HP Updating Printers to Block Third-Party Ink Cartridges
It’s easy to email papers instantly over the globe in our connected society, but if you ever need to print one of them, may God have compassion on you.
Due to the way businesses like HP have chosen to earn revenues, printers may now be even more annoying than they were before the internet.
HP has accelerated the distribution of “Dynamic Security” features that prevent printing with third-party ink cartridges in spite of complaints from customers and a number of lawsuits.
HP claims that the main goal of Dynamic Security is to “defend the quality of our client experience.” What it really implies is that if the HP authentication chip is missing from the cartridge, the affected printer will refuse to function. HP implemented Dynamic Security in 2016, and since then, it has been required to settle many class action lawsuits. But, HP is still updating printer firmware to enable Dynamic Security.
The number of reports of HP printers abruptly rejecting ink cartridges increased as the business released software updates in the latter part of last year.
Following a firmware upgrade, one Reddit user submitted an image of an error notice (see below), which sparked a conversation with 1,000 comments. User /r/grhhull claims that their 3.5-year-old printer used to just issue a warning about possible quality problems with the less expensive third-party carts it was using. Dynamic Security stopped allowing prints without genuine cartridges after the update.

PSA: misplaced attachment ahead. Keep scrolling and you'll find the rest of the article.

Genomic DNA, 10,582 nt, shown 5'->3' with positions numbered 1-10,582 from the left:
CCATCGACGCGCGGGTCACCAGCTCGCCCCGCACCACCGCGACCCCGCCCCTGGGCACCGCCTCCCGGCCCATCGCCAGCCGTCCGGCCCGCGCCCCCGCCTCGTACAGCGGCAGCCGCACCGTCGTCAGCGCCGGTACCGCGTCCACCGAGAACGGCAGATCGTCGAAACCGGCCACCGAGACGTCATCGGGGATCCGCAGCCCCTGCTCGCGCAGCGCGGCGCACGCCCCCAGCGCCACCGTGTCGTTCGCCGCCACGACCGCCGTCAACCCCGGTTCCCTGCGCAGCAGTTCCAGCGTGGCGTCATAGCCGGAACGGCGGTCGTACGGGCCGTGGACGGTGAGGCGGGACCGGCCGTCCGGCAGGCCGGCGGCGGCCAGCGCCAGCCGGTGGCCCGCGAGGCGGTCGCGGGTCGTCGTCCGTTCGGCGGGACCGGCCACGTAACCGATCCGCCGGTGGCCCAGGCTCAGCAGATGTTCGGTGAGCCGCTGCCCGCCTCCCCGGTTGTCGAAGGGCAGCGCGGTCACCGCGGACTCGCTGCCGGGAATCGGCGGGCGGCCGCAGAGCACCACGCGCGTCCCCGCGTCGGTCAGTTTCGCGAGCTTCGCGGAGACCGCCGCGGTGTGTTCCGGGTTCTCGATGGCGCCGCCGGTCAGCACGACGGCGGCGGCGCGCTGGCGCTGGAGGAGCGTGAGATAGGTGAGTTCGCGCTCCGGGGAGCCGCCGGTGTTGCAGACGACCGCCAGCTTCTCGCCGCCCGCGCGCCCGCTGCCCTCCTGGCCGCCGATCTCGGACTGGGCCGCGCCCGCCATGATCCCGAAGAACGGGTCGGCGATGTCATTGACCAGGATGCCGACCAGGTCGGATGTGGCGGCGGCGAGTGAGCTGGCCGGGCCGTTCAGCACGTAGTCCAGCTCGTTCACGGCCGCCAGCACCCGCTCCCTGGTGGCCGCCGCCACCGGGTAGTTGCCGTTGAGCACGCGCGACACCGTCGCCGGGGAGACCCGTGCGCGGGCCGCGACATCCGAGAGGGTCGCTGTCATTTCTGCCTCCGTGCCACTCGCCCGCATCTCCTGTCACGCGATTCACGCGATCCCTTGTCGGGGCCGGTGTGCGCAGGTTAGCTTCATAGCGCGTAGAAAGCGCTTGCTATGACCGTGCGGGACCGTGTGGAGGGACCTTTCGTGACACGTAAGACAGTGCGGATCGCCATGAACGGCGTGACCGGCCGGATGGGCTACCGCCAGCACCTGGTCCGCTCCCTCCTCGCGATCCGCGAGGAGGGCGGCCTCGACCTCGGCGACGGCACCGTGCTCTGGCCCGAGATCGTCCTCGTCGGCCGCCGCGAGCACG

It is frustrating that it is unable to identify the afflicted printers, which makes the problem worse. HP states that its security updates “may prevent cartridges, including current operational cartridges, utilizing a non-HP chip or modified or non-HP circuitry from working in the printer.” OUR emphasis. Conveniently, this information is located in a support page that nobody will read before purchasing a printer. However, HP subtly reminds Ars Technica that Dynamic Security is referenced on the printer box, suggesting that it is up to the general public to research this seemingly harmless term.
Despite promises of a different strategy, HP is still stuck in the dated printer business model of losing money on the hardware to sell pricey ink cartridges, which is terrible for its customers.
You’re out of luck for the majority of PCs that receive a Dynamic Security update. The only way to keep using the printer you purchased is to either pay HP’s exorbitant ink prices or subscribe to a ridiculous printing-as-a-service business. Certain printers can get around the restriction, but only if they were created prior to December 1, 2016. The vast majority of comments on the Reddit thread offer a different solution: don’t buy HP printers.
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